Tag: AJ Easton

A Teen’s Reflections

This is the second Guest post from AJ Easton, a 13-year-old girl from North Carolina, USA. AJ first wrote about Learning from Horses on January 17th this year. This is a more reflective essay that would have been a credit to someone with many, many more years.

Trust is a complicated thing…

You have to learn to trust, but it is not something that can be taught in schools. You also have to earn trust, by keeping secrets and not spreading rumors.

With the people you trust, you do things you wouldn’t do with other people . Your true self comes out with the people you trust. You don’t worry about being judged; you don’t worry about people disliking you for who you are.

AJ Easton

But, in our modern-day world, it seems as if everyone judges.

People seem to hate for reasons as stupid as one’s appearance. People don’t trust people anymore because it seems that we are constantly warned to avoid strangers because they might hurt you, murder you, or completely mess up your life in some way, shape, or form.

And in school, if you trust someone enough to tell them a secret, they don’t keep it. And then, in your point of view, the world has ended.

All because of some secret that got out about who you like, or what you did with the person you were dating, or something else that, in the end, isn’t all that important.

Then everyone will judge you based on that rumor until you leave the school or graduate. They do this to make themselves feel “cool” and “important.”  And you learn not to trust.

Social status has become such a big factor in everything we do these days. Everyone feels as though they have to be highly ranked socially to mean anything to the world.

But, truly, all you have to do is love what you do and respect yourself, to follow your dream and be determined. We should make decisions that help us move forward, not dwelling on the past.  Every second is different; everything is unique. Nothing is the same. Not a single person, or tree, or moment.  Each moment represents a new opportunity.

Don’t have regrets. What has happened has already happened and you can’t change it. Time travel is fictitious, not a reality. You can’t rewind your life to change what you have already done. There is a reason behind everything: remember this when you are having doubts about what you have done.  Learn from your past but don’t let it eat at you.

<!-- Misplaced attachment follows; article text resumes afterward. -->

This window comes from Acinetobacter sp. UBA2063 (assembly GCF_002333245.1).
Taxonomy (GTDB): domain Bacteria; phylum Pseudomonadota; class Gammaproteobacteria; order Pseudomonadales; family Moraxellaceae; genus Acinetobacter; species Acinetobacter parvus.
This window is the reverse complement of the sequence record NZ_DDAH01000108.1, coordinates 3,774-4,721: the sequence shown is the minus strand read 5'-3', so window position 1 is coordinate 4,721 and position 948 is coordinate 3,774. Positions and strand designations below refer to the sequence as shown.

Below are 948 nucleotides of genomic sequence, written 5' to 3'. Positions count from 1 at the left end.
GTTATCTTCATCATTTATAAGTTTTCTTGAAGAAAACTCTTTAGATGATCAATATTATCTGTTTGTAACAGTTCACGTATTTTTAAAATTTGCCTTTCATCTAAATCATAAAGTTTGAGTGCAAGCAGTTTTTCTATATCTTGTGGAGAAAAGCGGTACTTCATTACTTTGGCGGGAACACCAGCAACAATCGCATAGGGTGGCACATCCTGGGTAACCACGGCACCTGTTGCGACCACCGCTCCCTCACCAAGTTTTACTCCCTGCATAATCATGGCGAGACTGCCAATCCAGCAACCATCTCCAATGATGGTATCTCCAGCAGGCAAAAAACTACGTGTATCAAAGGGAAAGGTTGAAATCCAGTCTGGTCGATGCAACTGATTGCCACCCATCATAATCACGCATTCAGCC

Live your own life. And learn to trust yourself, and those who love you.

By AJ Easton

Learning from Horses

This guest post is contributed by someone very different to the profile of the rest of the LfD authors.  AJ is a young American girl.  It’s a pleasure to publish her Post.  I am told that almost every little girl goes through the ‘horse phase,’ but very few actually take it to the next level. The few who do generally end up competing, but for many different reasons. Most kids are doing it for the title. But then there is a small group of them who compete for the love of the sport and the relationship you form with your horse.

AJ (age 13) jumping Penny 3 ft 6

My name is AJ Easton and I have been riding since I was five, in other words for eight years now. I have been around some pretty incredible horses, one of whom became my best friend. Her name is Heads Up Penny (more fondly known as Penny) and she is my life. She is a 14.2 hand (a hand is four inches, so she is 4’10” tall), red dun Grade Pony. My father purchased her for me in 2005, just before I turned nine. She cost only $2,650, but to us, her disposition alone is worth millions.

AJ (age 6 ) riding Chip

My first horse, Chocolate Chip, died a year before we bought Penny. Chip and Penny taught me almost everything I know about horses, but that isn’t all I have learned from them.  Chip taught me about letting go, and how important it is to show the special people and pets in your life how much you love them.  Penny has taught me how to be responsible, patient, understanding, and so much more. She has also given me endless amounts of love; she always has a look on her face that can melt your heart. Penny always tries her hardest to please and has gone way beyond our highest expectations.

We bought her to help me perfect the basics of riding to see where I might want to go with my riding career, but she has turned out to be one of the most incredible pony jumpers I have ever seen. I still remember being excited about jumping 2’6” in my first year of showing, but now we are sailing over 4′ fences together.   Remember, she is only 4’ 10” tall!  We have so many new goals for her this year, now that she is going consistently over 3’3”, which is what she needs to be able to do to compete successfully in the top Pony Jumper shows.

This year we are trying to qualify for the 2011 USEF [United States Equestrian Foundation. Ed.] National Pony Jumper Finals, the show where all of the top jumpers come together and compete to be the best. We don’t expect to win, or even place, but being able to show in it would be one of the greatest honors ever, especially if I was able to do it with my best friend, Heads Up Penny!

By AJ Easton